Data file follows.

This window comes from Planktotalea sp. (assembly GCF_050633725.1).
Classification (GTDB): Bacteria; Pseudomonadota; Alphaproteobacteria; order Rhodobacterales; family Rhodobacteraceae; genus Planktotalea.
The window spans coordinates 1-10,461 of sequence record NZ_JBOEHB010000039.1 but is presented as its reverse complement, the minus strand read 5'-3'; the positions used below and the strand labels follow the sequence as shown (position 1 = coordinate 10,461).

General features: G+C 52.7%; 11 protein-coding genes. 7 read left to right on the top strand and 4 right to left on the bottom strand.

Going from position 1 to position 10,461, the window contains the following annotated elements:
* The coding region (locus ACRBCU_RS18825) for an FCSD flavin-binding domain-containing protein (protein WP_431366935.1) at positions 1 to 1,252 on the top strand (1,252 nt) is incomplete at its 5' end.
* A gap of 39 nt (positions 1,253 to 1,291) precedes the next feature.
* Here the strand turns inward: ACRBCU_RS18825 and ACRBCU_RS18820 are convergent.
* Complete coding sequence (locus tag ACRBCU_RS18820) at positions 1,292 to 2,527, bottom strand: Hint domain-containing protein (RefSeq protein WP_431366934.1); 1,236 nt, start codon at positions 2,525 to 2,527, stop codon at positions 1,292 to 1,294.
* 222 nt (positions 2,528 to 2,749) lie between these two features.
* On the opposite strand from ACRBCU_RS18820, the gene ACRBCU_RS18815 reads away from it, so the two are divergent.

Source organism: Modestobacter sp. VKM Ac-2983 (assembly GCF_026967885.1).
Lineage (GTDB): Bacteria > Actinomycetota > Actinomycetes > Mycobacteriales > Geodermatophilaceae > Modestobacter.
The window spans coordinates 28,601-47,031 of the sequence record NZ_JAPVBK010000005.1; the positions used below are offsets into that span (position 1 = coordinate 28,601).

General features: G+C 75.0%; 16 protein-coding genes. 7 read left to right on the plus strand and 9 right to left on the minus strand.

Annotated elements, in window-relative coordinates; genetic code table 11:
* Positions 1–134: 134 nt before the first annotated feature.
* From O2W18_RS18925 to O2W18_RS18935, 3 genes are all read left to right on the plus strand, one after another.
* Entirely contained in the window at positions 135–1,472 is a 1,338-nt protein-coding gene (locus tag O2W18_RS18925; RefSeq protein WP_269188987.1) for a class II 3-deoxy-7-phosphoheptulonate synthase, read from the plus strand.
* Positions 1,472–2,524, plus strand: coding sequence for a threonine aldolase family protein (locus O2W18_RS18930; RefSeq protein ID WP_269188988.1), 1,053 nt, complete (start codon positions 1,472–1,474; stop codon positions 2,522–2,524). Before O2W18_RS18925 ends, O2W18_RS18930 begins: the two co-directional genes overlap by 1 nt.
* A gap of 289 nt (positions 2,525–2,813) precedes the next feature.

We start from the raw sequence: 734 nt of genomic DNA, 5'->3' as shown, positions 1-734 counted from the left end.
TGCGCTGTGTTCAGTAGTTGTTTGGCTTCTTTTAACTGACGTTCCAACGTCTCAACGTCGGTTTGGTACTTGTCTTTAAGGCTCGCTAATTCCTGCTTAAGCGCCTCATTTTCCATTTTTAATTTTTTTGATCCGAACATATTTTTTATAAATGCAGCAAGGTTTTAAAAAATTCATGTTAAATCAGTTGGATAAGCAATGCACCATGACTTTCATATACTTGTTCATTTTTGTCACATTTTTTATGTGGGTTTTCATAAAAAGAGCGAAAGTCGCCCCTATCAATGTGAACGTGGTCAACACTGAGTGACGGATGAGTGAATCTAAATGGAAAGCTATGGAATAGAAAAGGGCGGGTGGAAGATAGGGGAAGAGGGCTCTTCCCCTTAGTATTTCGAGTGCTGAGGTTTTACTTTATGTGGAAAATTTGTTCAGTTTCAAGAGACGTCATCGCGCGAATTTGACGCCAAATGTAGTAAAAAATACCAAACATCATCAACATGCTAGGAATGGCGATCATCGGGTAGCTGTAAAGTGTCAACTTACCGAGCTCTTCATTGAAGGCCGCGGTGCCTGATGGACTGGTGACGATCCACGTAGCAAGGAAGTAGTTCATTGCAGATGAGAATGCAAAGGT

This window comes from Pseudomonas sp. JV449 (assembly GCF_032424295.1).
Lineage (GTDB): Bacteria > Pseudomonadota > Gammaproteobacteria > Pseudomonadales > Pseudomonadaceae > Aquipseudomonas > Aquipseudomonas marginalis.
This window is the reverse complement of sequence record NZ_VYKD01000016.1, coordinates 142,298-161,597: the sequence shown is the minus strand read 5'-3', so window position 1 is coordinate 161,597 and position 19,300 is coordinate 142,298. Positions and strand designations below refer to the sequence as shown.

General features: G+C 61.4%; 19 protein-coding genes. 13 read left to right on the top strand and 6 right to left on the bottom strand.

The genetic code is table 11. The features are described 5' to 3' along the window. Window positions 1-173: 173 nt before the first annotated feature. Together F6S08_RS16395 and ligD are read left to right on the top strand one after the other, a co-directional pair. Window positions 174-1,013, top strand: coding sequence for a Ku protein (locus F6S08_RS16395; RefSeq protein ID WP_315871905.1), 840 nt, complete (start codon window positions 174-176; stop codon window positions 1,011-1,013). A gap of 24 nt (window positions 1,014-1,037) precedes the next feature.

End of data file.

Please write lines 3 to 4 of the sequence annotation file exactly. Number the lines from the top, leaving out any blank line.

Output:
The window spans coordinates 1-10,461 of sequence record NZ_JBOEHB010000039.1 but is presented as its reverse complement, the minus strand read 5'-3'; the positions used below and the strand labels follow the sequence as shown (position 1 = coordinate 10,461).

General features: G+C 52.7%; 11 protein-coding genes. 7 read left to right on the top strand and 4 right to left on the bottom strand.